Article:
Ice Age: Scrat's Nutty Adventures isn't a terrible game, but it is so old fashioned and average that it is difficult to recommend. If you have kids of the right age range and find it on sale, then it's fun enough. The lack of a movie to tie into leads to a particularly weak story that feels like it's tacking on a license instead of a genuine entry in the Ice Age series. Scrat may find his nut, but I was left unsatisfied by a functional but mediocre tie in.
Mutazione is a great example of how games can immerse you in a world in a manner that no other medium can achieve. Whilst it doesn't push any envelopes, it is easy to recommend to anybody who is interested in games that can get an emotional response. Don't let the description soap opera put you off; this is a movingly, melancholic and meditative experience.
There's much to love about Sparklite, and it's clearly been a passion project for the small development team, but my overall experience was a frustrating one. It's hamstrung by its half-formed and unnecessarily repetitive roguelite structure that undermines the positives of the aesthetic and challenging boss fights. A good roguelite gets better and more complex with repetition, but Sparklite just increasingly overstays its welcome.
I really wanted to like Bookbound Brigade, but its flaws are too great to overlook. There are moments when it all comes together and you get a real sense of achievement from navigating a tricky section of traps or figuring out a nice environmental puzzles, but these are too often overshadowed by boring combat and the chore that is getting around the world. Unlike the books and stories that Bookbound Brigade is inspired by, good writing is not enough to salvage this story.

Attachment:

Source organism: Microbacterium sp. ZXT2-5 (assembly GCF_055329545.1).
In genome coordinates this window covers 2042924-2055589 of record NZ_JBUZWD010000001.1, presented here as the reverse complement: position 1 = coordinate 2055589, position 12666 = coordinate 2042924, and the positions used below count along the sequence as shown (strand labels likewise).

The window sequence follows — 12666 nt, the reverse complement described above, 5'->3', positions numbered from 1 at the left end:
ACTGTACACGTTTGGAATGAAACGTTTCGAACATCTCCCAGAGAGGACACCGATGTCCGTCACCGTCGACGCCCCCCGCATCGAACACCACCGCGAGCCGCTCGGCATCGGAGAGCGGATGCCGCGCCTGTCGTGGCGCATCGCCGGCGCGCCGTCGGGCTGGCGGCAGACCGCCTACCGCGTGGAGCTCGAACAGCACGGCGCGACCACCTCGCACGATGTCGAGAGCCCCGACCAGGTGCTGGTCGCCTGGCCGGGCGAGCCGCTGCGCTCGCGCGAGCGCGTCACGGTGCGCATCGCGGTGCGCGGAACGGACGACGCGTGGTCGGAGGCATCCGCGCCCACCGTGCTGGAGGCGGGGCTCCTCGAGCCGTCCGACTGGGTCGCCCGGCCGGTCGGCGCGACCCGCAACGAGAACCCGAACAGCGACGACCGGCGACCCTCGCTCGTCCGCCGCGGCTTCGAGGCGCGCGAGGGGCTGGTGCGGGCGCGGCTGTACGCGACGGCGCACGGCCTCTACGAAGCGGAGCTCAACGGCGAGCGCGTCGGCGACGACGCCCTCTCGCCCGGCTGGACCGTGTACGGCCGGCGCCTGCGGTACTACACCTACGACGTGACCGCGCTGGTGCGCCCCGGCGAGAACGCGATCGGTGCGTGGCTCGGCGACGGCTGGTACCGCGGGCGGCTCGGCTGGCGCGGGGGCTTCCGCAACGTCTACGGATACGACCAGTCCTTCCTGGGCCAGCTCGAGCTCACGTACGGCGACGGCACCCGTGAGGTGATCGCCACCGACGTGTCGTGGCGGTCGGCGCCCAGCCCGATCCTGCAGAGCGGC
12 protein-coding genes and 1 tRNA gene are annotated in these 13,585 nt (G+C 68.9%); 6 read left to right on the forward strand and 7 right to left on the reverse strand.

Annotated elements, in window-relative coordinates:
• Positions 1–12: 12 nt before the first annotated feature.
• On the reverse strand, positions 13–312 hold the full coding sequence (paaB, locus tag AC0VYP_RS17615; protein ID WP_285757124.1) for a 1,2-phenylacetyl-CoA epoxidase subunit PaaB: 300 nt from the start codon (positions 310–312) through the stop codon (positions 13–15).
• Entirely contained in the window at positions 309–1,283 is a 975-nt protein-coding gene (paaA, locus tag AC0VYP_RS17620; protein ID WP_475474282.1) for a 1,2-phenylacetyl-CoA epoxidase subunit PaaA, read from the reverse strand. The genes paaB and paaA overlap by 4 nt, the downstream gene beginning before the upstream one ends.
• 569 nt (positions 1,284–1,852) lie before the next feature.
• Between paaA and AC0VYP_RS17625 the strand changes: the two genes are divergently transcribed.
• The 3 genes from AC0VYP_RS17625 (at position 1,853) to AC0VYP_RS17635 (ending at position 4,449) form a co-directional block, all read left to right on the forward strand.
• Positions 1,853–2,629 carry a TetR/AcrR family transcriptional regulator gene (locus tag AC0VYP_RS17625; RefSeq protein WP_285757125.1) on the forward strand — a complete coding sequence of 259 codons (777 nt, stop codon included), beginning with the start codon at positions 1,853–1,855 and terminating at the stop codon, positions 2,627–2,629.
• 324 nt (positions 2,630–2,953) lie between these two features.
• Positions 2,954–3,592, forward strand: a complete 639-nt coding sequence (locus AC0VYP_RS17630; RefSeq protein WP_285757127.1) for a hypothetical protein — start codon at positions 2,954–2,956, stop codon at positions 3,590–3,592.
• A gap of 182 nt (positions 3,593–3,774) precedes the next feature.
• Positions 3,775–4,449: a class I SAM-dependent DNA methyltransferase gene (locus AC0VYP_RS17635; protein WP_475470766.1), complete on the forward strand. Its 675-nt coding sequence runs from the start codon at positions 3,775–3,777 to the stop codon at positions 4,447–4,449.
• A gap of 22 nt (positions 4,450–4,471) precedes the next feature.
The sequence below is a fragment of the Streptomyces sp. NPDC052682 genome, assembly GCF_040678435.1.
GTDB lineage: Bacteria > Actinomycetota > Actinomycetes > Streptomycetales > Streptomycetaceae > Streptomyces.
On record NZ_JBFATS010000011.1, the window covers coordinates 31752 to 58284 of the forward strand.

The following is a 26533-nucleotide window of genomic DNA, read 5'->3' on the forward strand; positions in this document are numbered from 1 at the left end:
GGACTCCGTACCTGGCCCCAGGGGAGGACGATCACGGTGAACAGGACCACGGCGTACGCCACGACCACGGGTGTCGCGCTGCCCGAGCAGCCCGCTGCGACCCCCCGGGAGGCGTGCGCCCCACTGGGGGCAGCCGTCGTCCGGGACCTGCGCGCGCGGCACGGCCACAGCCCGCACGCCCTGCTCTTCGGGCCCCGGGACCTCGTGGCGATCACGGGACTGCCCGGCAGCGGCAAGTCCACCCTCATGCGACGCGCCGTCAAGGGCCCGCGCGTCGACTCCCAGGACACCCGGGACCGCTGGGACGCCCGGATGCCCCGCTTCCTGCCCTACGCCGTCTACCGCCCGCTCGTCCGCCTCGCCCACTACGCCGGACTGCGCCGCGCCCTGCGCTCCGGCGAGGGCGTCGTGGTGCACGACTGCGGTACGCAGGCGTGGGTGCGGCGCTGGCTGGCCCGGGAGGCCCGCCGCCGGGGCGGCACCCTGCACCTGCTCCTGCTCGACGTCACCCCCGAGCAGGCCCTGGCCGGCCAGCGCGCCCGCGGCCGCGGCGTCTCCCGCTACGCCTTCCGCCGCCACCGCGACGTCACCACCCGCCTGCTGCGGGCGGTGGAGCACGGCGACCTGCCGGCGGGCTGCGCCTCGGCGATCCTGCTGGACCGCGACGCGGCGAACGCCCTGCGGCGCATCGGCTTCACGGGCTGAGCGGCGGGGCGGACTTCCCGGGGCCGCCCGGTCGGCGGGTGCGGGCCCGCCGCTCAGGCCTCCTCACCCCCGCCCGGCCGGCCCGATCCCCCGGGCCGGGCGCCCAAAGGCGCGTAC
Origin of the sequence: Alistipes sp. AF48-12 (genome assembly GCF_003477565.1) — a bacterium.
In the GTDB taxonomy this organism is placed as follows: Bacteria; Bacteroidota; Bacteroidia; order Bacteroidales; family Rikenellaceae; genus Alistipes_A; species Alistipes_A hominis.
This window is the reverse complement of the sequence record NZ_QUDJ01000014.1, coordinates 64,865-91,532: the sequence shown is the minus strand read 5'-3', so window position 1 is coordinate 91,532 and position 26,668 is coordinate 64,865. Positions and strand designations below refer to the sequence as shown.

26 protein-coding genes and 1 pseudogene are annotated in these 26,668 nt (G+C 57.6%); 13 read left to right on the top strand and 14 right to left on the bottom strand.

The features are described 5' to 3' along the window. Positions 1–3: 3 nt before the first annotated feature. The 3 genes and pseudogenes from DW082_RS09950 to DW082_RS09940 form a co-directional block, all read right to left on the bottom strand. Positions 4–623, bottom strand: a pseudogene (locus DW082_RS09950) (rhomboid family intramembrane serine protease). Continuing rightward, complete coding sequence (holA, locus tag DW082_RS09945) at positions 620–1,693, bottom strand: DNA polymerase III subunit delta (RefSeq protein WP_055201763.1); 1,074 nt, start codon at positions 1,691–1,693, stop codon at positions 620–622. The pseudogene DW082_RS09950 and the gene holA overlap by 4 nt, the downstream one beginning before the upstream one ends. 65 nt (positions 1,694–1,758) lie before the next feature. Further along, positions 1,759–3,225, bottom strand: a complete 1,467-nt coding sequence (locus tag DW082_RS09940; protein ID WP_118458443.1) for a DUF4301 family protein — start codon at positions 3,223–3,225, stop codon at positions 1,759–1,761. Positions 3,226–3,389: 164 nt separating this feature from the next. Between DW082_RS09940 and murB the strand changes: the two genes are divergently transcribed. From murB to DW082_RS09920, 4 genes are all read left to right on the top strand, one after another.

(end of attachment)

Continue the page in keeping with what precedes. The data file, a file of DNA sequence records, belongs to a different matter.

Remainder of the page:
Woven could have been a welcome addition to the family friendly game catalogue, but the finished game just lacks any kind of polish or fun. The controls are unresponsive, the design decisions at odds with the presumed audience, and the few moments of interest lost in a sea of mediocrity and meandering backtracking. Unfortunately, Woven is just knit very good.
Pandaball is a silly idea that plays ok but is just too lacking in content to really recommend. There is fun to be had here but I don't understand the decisions not to include multiplayer tournaments or online play. The end result is a game that will prove mildly diverting for younger players but has little to no long term substance. Unfortunately for these pandas, the game itself is more boo than bam.